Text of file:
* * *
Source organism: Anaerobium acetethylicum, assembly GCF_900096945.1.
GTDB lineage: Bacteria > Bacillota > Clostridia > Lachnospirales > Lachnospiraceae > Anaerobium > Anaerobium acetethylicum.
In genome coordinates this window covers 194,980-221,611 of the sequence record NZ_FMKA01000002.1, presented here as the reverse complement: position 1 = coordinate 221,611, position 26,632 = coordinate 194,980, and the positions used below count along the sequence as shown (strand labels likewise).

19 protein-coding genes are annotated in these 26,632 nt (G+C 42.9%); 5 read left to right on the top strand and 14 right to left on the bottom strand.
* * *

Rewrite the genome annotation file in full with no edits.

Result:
Source organism: Anaerobium acetethylicum, assembly GCF_900096945.1.
GTDB lineage: Bacteria > Bacillota > Clostridia > Lachnospirales > Lachnospiraceae > Anaerobium > Anaerobium acetethylicum.
In genome coordinates this window covers 194,980-221,611 of the sequence record NZ_FMKA01000002.1, presented here as the reverse complement: position 1 = coordinate 221,611, position 26,632 = coordinate 194,980, and the positions used below count along the sequence as shown (strand labels likewise).

19 protein-coding genes are annotated in these 26,632 nt (G+C 42.9%); 5 read left to right on the top strand and 14 right to left on the bottom strand.